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Problems Finishing Neck With Tru-Oil

Discussion in 'DIY Strat Forum' started by markscience, Apr 17, 2017.

  1. markscience

    markscience Strat-Talk Member

    23
    Jan 3, 2013
    Media, PA, USA
    I've had good experience finishing necks using rattle can nito and rub on poly. For my latest build using an Allparts neck I decided to try tru-oil after reading it was easy to apply and created a great finish. I have about 6 coats on so far and I'm having issues creating a smooth/clean application right next to the frets. There are imperfections by the frets. Not sure if this is due to lint or something else I'm doing wrong. I suspect I used too much oil in one application. I've tried applying with coffee filters, but that did not seem to apply the oil right up to the frets. Now I'm using cotton fabric that seems lint free. See pics for reference. I've tried smoothing the imperfections with scotch brite pads and light sandpaper, but that has not helped. In one case I actually created a line parallel to a fret by mistakenly going across the grain.

    Questions- will additional coats of tru oil cover or hide these imperfections? Is there some other way to clean up the area by the frets? What could be causing my issue? If I decide to strip and spay with nitro, whats that best method to strip the tru-oil? Thanks for any advice! IMG_4462.JPG IMG_4466.JPG
     

  2. banjaxed

    banjaxed Senior Stratmaster Silver Member

    Mar 14, 2014
    Liverpool UK
    I don't think you will cover the imperfections with Tru oil. I have used it to very good effect on 3 occasions but the necks
    were all new. You may have to sand it to remove the imperfections and then apply VERY thin coats of Tru oil, and when
    thoroughly dry use fine wire wool in between coats. I found about 6/8 coats was enough.
     

  3. STK66

    STK66 Strat-Talk Member

    Age:
    50
    21
    Feb 18, 2017
    DE
    You may wash the oil away by using paint thinner or just as well acetone. Acetone is a very effective helper getting rid of greasy stuff.
     
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  5. markscience

    markscience Strat-Talk Member

    23
    Jan 3, 2013
    Media, PA, USA
    Thanks for the advice. I ended up using spray on paint stripper and scotch brite pads to remove the existing tru-oil. That worked fine, however it damaged the plastic fret markers to the extent that I need to replace those now (ugh). I considered reapplying the tru-oil again (more conservatively), but decided to spray amber and clear nitro instead, since I have more experience with that.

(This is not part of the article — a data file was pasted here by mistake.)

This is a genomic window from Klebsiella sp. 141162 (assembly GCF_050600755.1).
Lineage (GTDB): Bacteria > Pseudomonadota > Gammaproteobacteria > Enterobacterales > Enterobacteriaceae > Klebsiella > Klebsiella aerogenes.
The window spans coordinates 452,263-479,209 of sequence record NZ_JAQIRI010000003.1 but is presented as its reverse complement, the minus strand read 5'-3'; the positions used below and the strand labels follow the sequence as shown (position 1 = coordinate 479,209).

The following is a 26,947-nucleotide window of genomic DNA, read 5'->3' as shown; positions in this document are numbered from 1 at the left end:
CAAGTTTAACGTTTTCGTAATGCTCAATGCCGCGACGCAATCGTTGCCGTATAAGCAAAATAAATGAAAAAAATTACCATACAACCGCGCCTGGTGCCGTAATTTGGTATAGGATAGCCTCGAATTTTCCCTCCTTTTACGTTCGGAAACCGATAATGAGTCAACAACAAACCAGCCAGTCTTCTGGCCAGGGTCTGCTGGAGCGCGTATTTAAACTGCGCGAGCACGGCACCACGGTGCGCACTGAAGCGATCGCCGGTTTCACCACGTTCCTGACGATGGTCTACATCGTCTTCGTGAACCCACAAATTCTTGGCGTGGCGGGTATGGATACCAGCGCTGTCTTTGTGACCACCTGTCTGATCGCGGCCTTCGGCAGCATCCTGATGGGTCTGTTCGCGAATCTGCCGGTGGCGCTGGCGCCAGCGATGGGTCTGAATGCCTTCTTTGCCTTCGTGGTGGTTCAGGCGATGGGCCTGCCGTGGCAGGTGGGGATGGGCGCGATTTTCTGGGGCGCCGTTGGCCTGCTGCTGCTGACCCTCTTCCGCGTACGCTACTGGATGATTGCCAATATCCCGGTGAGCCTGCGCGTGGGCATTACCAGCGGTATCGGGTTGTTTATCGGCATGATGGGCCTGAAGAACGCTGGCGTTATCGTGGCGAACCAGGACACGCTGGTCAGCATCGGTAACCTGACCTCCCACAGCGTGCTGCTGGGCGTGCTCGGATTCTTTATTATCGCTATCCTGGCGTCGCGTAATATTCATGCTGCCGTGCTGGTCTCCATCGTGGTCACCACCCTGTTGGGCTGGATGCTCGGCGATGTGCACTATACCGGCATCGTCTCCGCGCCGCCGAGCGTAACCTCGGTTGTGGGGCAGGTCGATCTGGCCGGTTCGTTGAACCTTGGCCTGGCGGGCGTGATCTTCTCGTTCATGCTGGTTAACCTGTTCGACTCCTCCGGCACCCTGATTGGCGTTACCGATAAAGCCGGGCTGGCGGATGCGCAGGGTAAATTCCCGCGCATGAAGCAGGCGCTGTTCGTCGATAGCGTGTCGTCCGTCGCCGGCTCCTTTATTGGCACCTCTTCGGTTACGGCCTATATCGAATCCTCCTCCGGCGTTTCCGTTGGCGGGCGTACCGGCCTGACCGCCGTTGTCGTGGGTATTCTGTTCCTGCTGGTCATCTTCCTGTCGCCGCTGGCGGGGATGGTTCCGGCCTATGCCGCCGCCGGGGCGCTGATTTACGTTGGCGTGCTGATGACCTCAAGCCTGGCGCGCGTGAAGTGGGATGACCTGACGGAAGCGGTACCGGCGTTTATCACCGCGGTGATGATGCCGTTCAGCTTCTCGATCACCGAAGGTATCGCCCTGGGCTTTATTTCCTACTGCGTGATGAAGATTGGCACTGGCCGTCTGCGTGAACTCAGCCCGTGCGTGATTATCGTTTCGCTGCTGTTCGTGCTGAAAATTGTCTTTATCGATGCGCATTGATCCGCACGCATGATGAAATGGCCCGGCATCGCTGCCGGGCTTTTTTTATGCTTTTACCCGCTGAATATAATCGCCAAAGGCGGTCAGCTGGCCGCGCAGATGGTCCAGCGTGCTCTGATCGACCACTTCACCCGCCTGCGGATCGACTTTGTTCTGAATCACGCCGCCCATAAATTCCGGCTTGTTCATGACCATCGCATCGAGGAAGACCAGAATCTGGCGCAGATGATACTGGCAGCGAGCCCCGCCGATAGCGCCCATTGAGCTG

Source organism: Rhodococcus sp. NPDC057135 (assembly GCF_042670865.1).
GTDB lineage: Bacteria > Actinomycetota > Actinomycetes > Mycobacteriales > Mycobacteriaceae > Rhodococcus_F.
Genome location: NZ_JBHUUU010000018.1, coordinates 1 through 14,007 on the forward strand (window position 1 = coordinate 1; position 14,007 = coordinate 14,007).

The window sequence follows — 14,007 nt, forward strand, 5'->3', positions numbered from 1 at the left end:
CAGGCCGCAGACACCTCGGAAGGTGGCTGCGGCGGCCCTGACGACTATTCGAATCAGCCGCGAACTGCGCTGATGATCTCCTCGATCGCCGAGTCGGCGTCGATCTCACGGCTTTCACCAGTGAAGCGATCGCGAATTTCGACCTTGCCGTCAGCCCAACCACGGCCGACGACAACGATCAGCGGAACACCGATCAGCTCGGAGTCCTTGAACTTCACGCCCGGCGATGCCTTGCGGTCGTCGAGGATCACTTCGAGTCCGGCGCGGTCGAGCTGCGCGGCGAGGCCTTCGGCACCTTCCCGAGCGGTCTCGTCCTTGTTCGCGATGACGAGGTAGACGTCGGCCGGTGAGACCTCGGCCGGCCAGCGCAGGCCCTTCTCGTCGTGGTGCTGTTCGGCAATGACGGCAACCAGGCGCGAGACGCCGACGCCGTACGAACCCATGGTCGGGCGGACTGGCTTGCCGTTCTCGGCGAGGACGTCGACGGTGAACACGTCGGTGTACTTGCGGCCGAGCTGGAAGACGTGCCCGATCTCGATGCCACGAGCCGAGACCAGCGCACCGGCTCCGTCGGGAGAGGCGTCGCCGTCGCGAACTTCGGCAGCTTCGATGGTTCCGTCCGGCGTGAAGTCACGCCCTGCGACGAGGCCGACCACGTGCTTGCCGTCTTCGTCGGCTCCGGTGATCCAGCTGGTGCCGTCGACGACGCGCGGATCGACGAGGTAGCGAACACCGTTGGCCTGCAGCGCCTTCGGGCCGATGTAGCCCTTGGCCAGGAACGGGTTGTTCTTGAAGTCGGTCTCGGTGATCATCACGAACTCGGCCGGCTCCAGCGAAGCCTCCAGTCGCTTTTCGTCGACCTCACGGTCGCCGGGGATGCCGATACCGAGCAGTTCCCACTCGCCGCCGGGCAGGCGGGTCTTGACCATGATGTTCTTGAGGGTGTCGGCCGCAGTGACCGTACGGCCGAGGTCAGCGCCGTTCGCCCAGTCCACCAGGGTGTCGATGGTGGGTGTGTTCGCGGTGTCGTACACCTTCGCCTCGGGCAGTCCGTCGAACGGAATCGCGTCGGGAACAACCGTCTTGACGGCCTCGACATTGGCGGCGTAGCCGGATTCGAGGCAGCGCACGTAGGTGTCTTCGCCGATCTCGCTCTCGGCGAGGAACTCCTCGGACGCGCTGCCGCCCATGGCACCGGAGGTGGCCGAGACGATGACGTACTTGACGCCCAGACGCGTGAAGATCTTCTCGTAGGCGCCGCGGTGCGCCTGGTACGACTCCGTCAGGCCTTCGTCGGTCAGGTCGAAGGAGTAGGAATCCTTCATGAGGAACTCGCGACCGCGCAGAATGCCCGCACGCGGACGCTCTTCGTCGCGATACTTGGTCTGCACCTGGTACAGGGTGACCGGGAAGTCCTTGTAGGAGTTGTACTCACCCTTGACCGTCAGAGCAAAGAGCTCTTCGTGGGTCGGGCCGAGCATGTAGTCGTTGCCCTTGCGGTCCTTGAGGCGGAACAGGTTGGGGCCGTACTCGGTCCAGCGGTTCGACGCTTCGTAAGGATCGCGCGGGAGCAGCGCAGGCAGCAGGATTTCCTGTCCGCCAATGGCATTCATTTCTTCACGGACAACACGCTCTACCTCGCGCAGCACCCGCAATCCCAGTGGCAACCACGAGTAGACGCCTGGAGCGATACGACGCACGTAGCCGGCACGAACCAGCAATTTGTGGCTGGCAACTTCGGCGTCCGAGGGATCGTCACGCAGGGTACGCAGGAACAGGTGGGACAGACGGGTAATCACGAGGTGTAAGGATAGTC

6. STK66

    STK66 Strat-Talk Member

    Age:
    50
    21
    Feb 18, 2017
    DE
    I have some abalone dot markers in the drawer of my workbench! I am located in Germany, where do you come from? Maybe i should send you those, so you might be able to continue your build?
    Do you want me to do so?
     

  7. markscience

    markscience Strat-Talk Member

    23
    Jan 3, 2013
    Media, PA, USA
    Thank you much for the offer! As a matter of fact I bought some abalone fret markers myself and started installing them today. So far so good on the installation, and they look great. Thanks again. By the way, I live in Pennsylvania in the USA
     

  8. LordOfPudding

    LordOfPudding Strat-Talker

    111
    Sep 27, 2015
    California
    I have had the same issue with lacquer and Danish oil not wanting to adhere next to the frets.
    Not sure, but I think it might be due to the use of glue when the neck was fretted.
    Next time I do a build, I will try acetone or naphtha next to the frets before applying finish.
     

  9. Sarnodude

    Sarnodude Senior Stratmaster

    Sep 26, 2015
    Mukilteo
    Just don't breathe the fumes!
     

  10. STK66

    STK66 Strat-Talk Member

    Age:
    50
    21
    Feb 18, 2017
    DE
    In case you did, enjoy the ride......haha
     

  11. nadzab

    nadzab Senior Stratmaster Strat-Talk Supporter

    Despite the name, Tru Oil is not greasy or oily when cured, it produces a hard, durable finish.
     

  12. STK66

    STK66 Strat-Talk Member

    Age:
    50
    21
    Feb 18, 2017
    DE
    I know very well what tru oil consists of.
    Read what is written on the can and tell me what the stuff consists of, mostly....